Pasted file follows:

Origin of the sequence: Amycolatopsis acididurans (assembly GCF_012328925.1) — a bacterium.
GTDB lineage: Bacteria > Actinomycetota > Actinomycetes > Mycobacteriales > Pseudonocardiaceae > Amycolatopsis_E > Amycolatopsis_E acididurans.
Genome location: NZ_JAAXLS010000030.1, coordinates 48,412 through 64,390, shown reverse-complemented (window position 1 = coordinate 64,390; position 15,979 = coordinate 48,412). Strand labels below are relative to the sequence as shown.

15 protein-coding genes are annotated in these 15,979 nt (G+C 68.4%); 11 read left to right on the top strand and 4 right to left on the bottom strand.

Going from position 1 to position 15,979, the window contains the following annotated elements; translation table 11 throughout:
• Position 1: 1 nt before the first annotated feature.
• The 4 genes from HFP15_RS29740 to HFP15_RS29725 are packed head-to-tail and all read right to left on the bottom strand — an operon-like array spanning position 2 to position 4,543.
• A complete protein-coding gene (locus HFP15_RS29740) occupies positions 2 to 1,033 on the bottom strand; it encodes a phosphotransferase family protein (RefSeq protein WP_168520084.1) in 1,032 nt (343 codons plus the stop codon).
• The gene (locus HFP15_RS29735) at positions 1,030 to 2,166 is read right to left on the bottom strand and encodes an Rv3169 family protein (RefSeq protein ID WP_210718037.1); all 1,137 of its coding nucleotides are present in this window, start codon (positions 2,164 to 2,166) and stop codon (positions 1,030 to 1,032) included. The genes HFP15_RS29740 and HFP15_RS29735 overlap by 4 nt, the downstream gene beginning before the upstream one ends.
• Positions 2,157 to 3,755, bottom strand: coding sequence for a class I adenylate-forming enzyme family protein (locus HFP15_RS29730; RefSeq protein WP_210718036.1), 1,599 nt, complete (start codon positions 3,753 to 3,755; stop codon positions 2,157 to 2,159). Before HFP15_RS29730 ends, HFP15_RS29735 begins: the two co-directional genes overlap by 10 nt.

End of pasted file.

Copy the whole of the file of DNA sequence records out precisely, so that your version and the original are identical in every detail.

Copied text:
Origin of the sequence: Amycolatopsis acididurans (assembly GCF_012328925.1) — a bacterium.
GTDB lineage: Bacteria > Actinomycetota > Actinomycetes > Mycobacteriales > Pseudonocardiaceae > Amycolatopsis_E > Amycolatopsis_E acididurans.
Genome location: NZ_JAAXLS010000030.1, coordinates 48,412 through 64,390, shown reverse-complemented (window position 1 = coordinate 64,390; position 15,979 = coordinate 48,412). Strand labels below are relative to the sequence as shown.

15 protein-coding genes are annotated in these 15,979 nt (G+C 68.4%); 11 read left to right on the top strand and 4 right to left on the bottom strand.

Going from position 1 to position 15,979, the window contains the following annotated elements; translation table 11 throughout:
• Position 1: 1 nt before the first annotated feature.
• The 4 genes from HFP15_RS29740 to HFP15_RS29725 are packed head-to-tail and all read right to left on the bottom strand — an operon-like array spanning position 2 to position 4,543.
• A complete protein-coding gene (locus HFP15_RS29740) occupies positions 2 to 1,033 on the bottom strand; it encodes a phosphotransferase family protein (RefSeq protein WP_168520084.1) in 1,032 nt (343 codons plus the stop codon).
• The gene (locus HFP15_RS29735) at positions 1,030 to 2,166 is read right to left on the bottom strand and encodes an Rv3169 family protein (RefSeq protein ID WP_210718037.1); all 1,137 of its coding nucleotides are present in this window, start codon (positions 2,164 to 2,166) and stop codon (positions 1,030 to 1,032) included. The genes HFP15_RS29740 and HFP15_RS29735 overlap by 4 nt, the downstream gene beginning before the upstream one ends.
• Positions 2,157 to 3,755, bottom strand: coding sequence for a class I adenylate-forming enzyme family protein (locus HFP15_RS29730; RefSeq protein WP_210718036.1), 1,599 nt, complete (start codon positions 3,753 to 3,755; stop codon positions 2,157 to 2,159). Before HFP15_RS29730 ends, HFP15_RS29735 begins: the two co-directional genes overlap by 10 nt.